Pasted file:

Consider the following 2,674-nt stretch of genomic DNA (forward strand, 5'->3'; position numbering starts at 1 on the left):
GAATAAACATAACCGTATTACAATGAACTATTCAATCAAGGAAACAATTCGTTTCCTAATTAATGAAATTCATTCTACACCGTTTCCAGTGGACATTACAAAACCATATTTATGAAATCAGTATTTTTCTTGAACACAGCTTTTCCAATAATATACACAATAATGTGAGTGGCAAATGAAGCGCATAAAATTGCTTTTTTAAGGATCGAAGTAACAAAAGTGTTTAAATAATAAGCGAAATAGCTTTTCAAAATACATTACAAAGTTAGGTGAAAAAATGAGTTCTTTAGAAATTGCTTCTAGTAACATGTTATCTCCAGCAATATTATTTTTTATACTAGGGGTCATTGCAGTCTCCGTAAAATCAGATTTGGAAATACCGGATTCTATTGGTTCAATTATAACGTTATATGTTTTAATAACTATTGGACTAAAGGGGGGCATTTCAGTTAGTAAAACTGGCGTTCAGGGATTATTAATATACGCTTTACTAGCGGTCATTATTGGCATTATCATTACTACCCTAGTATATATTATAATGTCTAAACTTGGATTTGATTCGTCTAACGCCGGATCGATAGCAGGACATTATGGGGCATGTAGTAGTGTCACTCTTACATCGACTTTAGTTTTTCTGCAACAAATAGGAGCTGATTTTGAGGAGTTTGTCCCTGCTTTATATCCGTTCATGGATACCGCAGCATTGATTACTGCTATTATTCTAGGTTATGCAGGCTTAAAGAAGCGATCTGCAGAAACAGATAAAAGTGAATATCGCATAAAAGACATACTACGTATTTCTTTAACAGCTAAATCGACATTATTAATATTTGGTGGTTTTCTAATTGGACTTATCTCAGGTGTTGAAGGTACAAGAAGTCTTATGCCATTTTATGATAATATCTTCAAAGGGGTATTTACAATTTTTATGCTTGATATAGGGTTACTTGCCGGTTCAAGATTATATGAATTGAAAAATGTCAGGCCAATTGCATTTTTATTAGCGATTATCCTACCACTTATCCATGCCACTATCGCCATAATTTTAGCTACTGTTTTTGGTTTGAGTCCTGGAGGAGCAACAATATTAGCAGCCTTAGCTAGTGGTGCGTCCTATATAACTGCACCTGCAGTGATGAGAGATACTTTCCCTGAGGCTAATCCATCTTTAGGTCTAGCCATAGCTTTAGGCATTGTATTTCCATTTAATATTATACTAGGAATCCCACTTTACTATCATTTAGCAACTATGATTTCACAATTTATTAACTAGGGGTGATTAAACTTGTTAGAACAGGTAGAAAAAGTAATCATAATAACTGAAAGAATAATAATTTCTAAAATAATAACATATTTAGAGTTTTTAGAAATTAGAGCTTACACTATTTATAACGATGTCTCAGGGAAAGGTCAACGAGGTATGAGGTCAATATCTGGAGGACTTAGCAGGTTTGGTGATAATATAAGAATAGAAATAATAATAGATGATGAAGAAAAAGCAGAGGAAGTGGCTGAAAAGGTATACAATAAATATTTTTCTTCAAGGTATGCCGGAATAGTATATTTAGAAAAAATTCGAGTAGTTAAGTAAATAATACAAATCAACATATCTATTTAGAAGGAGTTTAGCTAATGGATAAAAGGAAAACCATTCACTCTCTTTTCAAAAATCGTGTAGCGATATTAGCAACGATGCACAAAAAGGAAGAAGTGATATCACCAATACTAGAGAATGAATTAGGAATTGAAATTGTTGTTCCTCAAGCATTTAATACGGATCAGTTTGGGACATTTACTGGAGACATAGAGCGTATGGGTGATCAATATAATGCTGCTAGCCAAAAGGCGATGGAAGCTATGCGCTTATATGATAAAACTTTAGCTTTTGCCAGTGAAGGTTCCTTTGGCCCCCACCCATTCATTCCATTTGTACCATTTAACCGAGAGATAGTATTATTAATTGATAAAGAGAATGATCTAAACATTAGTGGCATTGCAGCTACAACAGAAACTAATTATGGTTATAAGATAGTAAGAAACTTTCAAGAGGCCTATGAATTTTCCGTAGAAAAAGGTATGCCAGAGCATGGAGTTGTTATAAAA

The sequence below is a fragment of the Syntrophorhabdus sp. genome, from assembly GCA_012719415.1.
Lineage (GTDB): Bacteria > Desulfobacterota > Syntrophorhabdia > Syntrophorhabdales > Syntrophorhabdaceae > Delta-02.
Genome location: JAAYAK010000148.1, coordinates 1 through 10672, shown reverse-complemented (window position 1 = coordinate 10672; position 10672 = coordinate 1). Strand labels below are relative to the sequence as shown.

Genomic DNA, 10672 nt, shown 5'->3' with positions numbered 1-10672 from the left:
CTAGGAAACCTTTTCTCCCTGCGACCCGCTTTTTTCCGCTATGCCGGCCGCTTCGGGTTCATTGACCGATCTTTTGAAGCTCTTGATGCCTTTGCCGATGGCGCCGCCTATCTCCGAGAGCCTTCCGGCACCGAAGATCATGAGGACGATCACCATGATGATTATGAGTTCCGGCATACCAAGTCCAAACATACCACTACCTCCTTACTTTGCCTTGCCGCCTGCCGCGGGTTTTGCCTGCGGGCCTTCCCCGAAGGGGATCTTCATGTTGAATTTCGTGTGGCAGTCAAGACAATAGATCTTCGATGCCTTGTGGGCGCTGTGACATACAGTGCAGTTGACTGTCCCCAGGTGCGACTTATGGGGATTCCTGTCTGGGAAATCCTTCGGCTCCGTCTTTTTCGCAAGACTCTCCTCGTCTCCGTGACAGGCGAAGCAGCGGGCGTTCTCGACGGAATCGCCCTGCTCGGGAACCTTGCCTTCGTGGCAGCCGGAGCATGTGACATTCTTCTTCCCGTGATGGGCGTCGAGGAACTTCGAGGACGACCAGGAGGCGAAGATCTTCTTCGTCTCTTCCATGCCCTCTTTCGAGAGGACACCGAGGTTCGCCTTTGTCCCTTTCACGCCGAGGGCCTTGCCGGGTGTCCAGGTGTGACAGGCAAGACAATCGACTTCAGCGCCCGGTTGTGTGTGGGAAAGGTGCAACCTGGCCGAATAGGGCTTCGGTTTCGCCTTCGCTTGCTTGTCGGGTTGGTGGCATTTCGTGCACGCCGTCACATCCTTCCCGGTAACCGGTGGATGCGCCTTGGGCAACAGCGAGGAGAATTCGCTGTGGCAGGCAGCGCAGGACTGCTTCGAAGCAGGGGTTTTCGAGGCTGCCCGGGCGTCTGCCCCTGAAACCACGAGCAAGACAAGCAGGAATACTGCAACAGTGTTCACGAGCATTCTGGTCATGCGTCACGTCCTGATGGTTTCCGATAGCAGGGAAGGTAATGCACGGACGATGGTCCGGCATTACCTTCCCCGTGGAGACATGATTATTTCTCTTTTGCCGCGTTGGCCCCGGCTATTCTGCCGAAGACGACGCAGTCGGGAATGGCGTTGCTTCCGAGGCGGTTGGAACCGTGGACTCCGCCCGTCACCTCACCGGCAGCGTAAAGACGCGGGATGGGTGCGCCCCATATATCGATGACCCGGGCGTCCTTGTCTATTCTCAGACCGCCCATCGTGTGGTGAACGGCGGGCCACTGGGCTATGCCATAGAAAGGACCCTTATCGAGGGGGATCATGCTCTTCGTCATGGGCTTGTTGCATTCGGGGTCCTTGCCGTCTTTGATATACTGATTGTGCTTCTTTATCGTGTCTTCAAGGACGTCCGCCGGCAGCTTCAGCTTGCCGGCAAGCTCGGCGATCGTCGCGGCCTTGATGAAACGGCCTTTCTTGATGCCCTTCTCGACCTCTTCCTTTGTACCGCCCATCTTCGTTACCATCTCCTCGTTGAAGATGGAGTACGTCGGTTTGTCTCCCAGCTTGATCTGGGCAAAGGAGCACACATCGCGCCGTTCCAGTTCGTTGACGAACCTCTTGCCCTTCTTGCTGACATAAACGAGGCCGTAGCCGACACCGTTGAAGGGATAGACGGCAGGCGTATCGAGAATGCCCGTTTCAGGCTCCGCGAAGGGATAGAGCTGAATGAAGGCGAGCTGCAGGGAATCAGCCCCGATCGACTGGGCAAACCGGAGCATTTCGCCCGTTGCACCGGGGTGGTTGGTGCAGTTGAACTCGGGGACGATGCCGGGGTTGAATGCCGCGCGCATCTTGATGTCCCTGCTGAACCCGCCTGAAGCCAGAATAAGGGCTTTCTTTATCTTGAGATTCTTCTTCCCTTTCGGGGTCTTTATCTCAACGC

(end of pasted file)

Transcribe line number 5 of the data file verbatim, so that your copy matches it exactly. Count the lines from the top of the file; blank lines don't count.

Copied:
Genome location: JAAYAK010000148.1, coordinates 1 through 10672, shown reverse-complemented (window position 1 = coordinate 10672; position 10672 = coordinate 1). Strand labels below are relative to the sequence as shown.